Large Bank Supervision Forum 2023

Syndicated leveraged loans for community and regional banks: Formulating strategy and policy Bank Advisory Group | Resources

Building portfolios on time-tested credit principles and a regulatory foundation

David Wood Co-Head, Bank Advisory Group Randy Cameron Co-Head, Bank Advisory Group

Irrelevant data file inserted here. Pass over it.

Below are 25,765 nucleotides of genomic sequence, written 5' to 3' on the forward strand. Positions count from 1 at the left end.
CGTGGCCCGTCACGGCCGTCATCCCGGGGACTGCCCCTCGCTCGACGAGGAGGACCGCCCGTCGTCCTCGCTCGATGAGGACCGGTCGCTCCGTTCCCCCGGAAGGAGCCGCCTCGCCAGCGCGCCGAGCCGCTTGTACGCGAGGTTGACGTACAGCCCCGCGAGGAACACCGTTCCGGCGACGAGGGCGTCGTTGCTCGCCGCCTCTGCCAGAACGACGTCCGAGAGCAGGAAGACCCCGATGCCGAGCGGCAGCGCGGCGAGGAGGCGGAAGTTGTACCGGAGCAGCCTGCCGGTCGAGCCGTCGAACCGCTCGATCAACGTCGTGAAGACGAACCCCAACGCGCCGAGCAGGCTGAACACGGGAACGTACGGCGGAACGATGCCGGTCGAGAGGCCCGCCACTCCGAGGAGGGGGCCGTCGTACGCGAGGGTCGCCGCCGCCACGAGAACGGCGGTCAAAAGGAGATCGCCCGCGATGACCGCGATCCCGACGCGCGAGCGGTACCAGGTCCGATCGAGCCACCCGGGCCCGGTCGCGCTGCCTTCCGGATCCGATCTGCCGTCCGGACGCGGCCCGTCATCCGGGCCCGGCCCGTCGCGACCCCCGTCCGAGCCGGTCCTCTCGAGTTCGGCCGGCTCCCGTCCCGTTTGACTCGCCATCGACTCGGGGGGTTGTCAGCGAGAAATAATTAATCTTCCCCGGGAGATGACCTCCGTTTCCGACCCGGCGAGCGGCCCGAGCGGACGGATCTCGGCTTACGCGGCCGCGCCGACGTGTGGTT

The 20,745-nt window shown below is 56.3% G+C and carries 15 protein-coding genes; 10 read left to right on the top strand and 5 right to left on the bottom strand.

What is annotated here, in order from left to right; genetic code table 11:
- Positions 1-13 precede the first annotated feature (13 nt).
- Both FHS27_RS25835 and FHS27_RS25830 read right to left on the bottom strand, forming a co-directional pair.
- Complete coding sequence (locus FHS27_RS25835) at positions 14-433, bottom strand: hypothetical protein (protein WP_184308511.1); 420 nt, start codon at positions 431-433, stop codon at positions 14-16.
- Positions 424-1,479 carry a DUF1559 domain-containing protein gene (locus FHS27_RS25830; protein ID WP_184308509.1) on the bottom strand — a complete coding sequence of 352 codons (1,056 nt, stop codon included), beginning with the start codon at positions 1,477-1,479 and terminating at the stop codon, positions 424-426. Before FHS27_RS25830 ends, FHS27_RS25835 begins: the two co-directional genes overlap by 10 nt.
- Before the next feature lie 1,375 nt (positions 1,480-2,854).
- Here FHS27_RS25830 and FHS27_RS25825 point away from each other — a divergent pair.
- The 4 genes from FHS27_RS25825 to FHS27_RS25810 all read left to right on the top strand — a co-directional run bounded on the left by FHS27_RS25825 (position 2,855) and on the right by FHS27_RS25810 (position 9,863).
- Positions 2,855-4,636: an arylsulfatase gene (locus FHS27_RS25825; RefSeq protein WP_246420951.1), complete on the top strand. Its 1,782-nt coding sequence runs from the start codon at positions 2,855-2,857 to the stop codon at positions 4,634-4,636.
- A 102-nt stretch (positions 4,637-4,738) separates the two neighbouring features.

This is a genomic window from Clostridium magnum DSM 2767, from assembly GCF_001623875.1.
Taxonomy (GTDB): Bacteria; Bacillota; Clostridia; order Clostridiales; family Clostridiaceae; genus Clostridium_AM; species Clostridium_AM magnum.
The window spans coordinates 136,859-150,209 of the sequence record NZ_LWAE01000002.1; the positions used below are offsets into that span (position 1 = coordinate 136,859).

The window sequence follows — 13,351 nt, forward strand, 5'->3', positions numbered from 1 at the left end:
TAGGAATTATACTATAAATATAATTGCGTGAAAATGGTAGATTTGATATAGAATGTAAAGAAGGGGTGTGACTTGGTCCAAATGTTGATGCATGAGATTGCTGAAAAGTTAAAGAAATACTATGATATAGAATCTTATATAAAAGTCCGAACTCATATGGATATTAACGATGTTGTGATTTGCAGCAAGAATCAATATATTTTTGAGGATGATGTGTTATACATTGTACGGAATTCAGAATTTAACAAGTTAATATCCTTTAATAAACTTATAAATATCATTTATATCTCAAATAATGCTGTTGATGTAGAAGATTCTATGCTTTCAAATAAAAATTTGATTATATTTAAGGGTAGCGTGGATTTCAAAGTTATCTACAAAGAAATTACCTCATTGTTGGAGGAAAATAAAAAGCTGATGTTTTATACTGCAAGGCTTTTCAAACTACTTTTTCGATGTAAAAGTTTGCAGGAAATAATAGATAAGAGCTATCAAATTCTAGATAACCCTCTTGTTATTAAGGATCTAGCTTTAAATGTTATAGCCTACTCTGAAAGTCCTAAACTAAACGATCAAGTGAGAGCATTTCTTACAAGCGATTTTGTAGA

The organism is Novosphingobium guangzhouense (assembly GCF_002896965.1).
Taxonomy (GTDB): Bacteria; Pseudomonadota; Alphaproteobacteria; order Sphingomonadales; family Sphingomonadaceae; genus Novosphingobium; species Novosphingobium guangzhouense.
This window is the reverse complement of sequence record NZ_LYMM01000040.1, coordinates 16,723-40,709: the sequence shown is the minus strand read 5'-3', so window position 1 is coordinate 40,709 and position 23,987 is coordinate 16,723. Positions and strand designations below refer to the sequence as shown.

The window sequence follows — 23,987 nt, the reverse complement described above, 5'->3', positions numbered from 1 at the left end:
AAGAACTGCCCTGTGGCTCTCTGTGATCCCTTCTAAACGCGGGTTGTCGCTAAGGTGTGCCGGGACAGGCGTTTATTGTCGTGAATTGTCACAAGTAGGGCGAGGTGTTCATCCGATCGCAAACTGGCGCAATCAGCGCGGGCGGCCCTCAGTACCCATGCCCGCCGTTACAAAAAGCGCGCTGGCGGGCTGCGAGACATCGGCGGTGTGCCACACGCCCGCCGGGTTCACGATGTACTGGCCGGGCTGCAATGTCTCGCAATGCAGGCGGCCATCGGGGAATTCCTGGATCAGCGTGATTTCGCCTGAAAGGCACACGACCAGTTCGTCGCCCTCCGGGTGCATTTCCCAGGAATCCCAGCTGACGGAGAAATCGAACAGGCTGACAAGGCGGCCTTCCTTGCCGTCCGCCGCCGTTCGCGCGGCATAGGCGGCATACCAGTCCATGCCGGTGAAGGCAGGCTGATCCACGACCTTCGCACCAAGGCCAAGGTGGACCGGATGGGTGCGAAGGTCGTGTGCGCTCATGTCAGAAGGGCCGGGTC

Increasingly, commercial banks are entering or expanding into the leveraged lending market as the risk/reward benefits of the asset class become better understood. Regulator reaction is understandable. Such a move is both material and strategic, and examiners expect it to be treated as such. In particular, regulators will want to review banks’ documented strategies and credit policies, and will assess the content relative to the 2013 Interagency Guidance on Leveraged Lending (“Guidance”). A bank’s leveraged lending credit policy will govern the risk exposure taken by the bank on these assets and will ultimately determine the success of the strategy. The importance of the policy cannot be overstated. Although the regulators require its existence, what they really require is the discipline it will and should mandate. The regulators have favorably considered loan acquisition programs that demonstrate a balanced proportion, credit structures compliant to the bank’s policy, thorough risk identification, risk mitigation and aggressive monitoring. These are the elements they will be looking for in the bank’s policy statement. Banks exhibiting those disciplines in managing leveraged lending portfolios have successfully navigated their safety and soundness exams. There are multiple routes by which a bank can acquire leveraged loans: ■ Acquire a participation from a bankers’ bank or correspondent bank that is selling down from a larger loan acquired. The advantage of this approach is that the bank can start on a limited scale. However, there are also disadvantages, including: a) a typically poor selection of loans available, b) the usual acquisition vehicle being a participation as opposed to an assignment, c) the bank incurs participating bank risk, and d) the bank may shortcut the full analytical process ■ Build a strategically designed portfolio of leveraged loans, usually through the affiliation with a well placed third party provider. The portfolio can be customized by any number of parameters. This approach provides access to the risk management experience of the partner, along with broad market access and customized portfolio capability. These programs typically charge a fee based on assets under management ■ Leveraged loans come as part of the acquisition of another institution ■ Build a leveraged lending team from scratch. Although this is likely the most expensive and time-consuming option, it also provides the most control Regardless of how a bank acquires leveraged loans, the regulators approach’ and expectations are the same. That is what we will discuss in this paper.

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